OOP lures you with the promise of making code reusable, but OOP syntax alone does not make your code reusable. Let's find out why that is, and how to really write reusable code.
There are different approaches to bust the cache when your static assets have changed. I'll briefly touch upon the most common one before describing the method I use on my sites.
Having a constructor in an interface is a bad idea, even though PHP might allow it. In this article, I want to explore the reasoning behind that statement.
Wrapping procedural code is known as "Poor Man's Namespacing". While it does help avoid namespace collisions in legacy code, it is still procedural code. OOP is not about syntax.
"Object-Oriented Programming - No Object-Oriented Benefit" - a series of articles on how NOT to write OOP PHP code.
Including an autoloader within WordPress is not an all-or-nothing endeavour. With a few simple changes, we can have a fully functional autoloader being loaded with WordPress, and we can start refactoring the existing Core code to gradually load more and more classes (and even functions) through the autoloader.
I have been working on refining my development workflow for some time now, in order to optimize the quality of my code. And as I am a big fan of automation, I tend to look for tools that just do their work in the background and only need my input when my mental processing power is truly needed. This leads to a greater focus on the coding and problem solving area of development.
One of the areas that was missing a satisfactory solution so far was the
pre-commit checks that
git was doing when new changes were committed to a repository. I had a bash script that was provided with my code, together with a small instruction in the
README.md file that was explaining how to symlink that file into the
.git/hooks folder. It did work, but it needed manual interaction first in order to be able to do its work.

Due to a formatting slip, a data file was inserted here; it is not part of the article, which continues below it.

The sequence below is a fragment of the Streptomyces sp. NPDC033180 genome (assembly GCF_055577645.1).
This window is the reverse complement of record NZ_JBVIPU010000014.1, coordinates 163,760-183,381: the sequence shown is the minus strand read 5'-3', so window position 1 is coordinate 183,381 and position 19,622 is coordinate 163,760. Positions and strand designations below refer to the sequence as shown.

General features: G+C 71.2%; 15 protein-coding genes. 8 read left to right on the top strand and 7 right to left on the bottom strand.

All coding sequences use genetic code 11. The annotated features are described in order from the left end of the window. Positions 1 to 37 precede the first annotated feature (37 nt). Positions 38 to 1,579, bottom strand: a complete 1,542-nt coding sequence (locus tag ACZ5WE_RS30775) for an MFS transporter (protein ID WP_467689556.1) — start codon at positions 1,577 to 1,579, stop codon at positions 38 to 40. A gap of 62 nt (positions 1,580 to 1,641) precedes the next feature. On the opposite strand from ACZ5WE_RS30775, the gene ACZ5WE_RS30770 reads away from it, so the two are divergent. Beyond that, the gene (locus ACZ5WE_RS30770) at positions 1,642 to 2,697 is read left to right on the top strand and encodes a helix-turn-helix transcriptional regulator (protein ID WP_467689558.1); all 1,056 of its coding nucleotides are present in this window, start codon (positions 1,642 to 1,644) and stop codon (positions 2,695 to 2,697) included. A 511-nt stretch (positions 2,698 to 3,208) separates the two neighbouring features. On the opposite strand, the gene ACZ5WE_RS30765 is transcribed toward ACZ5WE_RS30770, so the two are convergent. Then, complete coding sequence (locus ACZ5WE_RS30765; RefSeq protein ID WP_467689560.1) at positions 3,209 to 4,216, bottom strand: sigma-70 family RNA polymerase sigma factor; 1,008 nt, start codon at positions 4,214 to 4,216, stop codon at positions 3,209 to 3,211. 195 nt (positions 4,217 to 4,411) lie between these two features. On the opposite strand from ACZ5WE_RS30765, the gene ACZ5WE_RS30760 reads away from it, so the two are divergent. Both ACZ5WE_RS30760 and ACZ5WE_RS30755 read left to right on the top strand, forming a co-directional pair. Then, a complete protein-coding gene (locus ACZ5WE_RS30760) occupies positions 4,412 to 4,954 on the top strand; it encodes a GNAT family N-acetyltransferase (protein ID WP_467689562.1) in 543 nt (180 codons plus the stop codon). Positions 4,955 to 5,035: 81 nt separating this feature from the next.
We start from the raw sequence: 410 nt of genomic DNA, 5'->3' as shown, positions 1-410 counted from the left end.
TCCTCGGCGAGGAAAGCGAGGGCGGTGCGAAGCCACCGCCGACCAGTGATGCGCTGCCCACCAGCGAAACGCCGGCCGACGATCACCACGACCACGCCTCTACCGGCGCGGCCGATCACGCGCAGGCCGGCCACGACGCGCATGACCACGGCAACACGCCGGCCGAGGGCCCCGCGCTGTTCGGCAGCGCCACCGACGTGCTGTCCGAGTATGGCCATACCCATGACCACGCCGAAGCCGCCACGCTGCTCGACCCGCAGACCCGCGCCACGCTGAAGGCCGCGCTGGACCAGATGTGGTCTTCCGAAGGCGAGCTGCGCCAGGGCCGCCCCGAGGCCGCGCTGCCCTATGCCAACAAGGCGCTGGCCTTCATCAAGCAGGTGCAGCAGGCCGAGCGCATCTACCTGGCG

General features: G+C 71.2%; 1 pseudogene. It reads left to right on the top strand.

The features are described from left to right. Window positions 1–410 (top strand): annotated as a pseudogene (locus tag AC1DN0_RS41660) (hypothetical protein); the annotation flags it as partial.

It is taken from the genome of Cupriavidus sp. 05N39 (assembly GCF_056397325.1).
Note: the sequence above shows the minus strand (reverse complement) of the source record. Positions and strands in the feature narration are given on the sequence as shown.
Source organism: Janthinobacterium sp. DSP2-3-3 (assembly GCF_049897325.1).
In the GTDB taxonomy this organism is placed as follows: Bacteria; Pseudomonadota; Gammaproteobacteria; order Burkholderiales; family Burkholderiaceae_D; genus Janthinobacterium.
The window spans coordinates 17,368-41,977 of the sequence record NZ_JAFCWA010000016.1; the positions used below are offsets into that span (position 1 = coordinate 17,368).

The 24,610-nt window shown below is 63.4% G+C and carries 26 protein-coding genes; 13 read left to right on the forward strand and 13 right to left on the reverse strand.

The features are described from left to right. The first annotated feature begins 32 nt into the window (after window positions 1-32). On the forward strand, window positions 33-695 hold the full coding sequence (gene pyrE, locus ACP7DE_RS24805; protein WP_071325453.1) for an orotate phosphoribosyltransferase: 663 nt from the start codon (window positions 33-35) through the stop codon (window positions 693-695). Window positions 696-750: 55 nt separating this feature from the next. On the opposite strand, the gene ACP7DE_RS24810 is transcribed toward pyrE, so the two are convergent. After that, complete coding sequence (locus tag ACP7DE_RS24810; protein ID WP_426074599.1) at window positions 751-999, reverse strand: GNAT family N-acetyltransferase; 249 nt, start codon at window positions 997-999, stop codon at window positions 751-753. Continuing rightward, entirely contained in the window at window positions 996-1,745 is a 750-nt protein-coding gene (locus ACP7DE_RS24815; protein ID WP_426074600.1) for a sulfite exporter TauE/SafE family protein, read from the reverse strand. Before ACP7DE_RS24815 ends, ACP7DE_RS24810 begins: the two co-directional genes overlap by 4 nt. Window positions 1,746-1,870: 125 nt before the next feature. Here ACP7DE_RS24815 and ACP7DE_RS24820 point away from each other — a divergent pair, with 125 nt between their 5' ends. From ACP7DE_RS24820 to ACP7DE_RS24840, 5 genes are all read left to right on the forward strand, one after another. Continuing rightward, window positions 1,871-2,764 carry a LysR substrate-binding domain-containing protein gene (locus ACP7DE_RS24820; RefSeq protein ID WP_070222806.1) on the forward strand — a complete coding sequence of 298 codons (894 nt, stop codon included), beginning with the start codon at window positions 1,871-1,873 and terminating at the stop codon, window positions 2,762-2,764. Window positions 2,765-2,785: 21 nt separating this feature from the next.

Ryan McCue, Senior Engineer at Human Made and WordPress Core Developer, has posted a series of tweets regarding the fact that WordPress is far from an ideal platform for developers, which has spawned a lot of discussion.
As a long-form response to this, here’s a list of changes I would like to see in WordPress, and how I would try to address backward compatibility (BC) concerns. I don’t pretend to know that this is the absolute best way to tackle the problem, this is purely my own biased opinion, and how I would try to fix the issues if I were in charge.
A question came back about the constructor syntax I was using, and how that actually worked. I’ll use the opportunity to write the answer in form of a blog post, as I think that this is a concept that might be new to a lot of WordPress developers.
Link to GitHub Repository: PHPFeature
I had a short conversation on Twitter the other day with Andrey Savchenko ( @Rarst ). He was wondering whether feature-centric PHP requirements would work in WordPress extensions.
Although he was talking about the features of the “WP extensions”, I asked myself why there was no feature detection library available for PHP, similar to what Modernizr does for the browser features. Traditionally, PHP requirements are always based on a version number constant.